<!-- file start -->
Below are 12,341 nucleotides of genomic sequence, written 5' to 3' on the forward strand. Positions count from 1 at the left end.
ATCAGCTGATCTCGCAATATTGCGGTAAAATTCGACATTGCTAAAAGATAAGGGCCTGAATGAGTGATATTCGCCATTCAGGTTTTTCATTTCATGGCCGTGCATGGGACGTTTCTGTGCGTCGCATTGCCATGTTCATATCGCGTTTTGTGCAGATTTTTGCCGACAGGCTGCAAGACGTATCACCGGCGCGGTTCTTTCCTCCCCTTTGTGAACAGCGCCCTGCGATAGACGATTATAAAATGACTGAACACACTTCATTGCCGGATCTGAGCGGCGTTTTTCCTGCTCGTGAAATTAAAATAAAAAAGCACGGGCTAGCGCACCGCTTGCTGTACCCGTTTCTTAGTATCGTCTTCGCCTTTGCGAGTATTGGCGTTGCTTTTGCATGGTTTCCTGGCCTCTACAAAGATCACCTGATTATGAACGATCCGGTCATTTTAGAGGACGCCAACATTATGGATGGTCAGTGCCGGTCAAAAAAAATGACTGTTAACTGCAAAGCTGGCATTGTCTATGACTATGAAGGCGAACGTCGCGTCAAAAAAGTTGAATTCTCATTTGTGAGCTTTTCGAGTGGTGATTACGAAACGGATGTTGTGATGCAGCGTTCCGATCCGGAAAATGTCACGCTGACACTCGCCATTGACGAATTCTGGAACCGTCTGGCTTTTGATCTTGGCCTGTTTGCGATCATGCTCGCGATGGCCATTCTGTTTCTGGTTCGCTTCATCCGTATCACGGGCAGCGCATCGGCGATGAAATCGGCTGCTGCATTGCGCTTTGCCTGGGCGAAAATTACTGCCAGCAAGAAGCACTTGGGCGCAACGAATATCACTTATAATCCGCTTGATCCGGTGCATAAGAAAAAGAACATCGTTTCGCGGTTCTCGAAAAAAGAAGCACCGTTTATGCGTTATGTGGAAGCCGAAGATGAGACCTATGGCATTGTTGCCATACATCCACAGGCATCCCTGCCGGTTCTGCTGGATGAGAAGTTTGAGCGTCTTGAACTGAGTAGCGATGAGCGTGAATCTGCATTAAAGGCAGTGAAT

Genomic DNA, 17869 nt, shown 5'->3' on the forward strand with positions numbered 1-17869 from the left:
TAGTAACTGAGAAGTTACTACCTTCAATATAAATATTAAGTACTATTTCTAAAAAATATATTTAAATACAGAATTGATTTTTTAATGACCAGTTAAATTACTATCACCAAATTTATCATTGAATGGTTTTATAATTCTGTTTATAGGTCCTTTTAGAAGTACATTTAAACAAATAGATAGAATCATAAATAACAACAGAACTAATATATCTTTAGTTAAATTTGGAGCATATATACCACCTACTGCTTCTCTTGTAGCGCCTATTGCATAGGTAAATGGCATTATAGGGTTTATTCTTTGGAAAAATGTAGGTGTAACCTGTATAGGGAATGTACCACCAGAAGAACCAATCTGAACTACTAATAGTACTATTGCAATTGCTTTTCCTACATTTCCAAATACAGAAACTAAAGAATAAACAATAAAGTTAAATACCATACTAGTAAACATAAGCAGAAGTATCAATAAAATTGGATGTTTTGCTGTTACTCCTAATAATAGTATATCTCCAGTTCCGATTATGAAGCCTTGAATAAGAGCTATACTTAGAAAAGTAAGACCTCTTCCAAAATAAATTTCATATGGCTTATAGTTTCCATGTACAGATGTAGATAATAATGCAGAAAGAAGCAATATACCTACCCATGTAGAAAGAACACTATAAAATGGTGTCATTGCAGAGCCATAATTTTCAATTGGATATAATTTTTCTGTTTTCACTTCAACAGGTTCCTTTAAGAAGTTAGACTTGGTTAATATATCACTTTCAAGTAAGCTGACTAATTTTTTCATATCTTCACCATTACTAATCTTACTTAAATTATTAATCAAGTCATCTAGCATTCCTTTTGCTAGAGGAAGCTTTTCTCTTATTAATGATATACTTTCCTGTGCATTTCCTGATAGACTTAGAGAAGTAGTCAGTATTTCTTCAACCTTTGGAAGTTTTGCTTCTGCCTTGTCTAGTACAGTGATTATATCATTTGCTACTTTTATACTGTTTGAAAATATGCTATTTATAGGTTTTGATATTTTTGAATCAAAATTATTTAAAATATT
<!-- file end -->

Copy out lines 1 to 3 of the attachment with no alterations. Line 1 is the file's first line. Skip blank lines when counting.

Below are 12,341 nucleotides of genomic sequence, written 5' to 3' on the forward strand. Positions count from 1 at the left end.
ATCAGCTGATCTCGCAATATTGCGGTAAAATTCGACATTGCTAAAAGATAAGGGCCTGAATGAGTGATATTCGCCATTCAGGTTTTTCATTTCATGGCCGTGCATGGGACGTTTCTGTGCGTCGCATTGCCATGTTCATATCGCGTTTTGTGCAGATTTTTGCCGACAGGCTGCAAGACGTATCACCGGCGCGGTTCTTTCCTCCCCTTTGTGAACAGCGCCCTGCGATAGACGATTATAAAATGACTGAACACACTTCATTGCCGGATCTGAGCGGCGTTTTTCCTGCTCGTGAAATTAAAATAAAAAAGCACGGGCTAGCGCACCGCTTGCTGTACCCGTTTCTTAGTATCGTCTTCGCCTTTGCGAGTATTGGCGTTGCTTTTGCATGGTTTCCTGGCCTCTACAAAGATCACCTGATTATGAACGATCCGGTCATTTTAGAGGACGCCAACATTATGGATGGTCAGTGCCGGTCAAAAAAAATGACTGTTAACTGCAAAGCTGGCATTGTCTATGACTATGAAGGCGAACGTCGCGTCAAAAAAGTTGAATTCTCATTTGTGAGCTTTTCGAGTGGTGATTACGAAACGGATGTTGTGATGCAGCGTTCCGATCCGGAAAATGTCACGCTGACACTCGCCATTGACGAATTCTGGAACCGTCTGGCTTTTGATCTTGGCCTGTTTGCGATCATGCTCGCGATGGCCATTCTGTTTCTGGTTCGCTTCATCCGTATCACGGGCAGCGCATCGGCGATGAAATCGGCTGCTGCATTGCGCTTTGCCTGGGCGAAAATTACTGCCAGCAAGAAGCACTTGGGCGCAACGAATATCACTTATAATCCGCTTGATCCGGTGCATAAGAAAAAGAACATCGTTTCGCGGTTCTCGAAAAAAGAAGCACCGTTTATGCGTTATGTGGAAGCCGAAGATGAGACCTATGGCATTGTTGCCATACATCCACAGGCATCCCTGCCGGTTCTGCTGGATGAGAAGTTTGAGCGTCTTGAACTGAGTAGCGATGAGCGTGAATCTGCATTAAAGGCAGTGAAT

Genomic DNA, 17869 nt, shown 5'->3' on the forward strand with positions numbered 1-17869 from the left: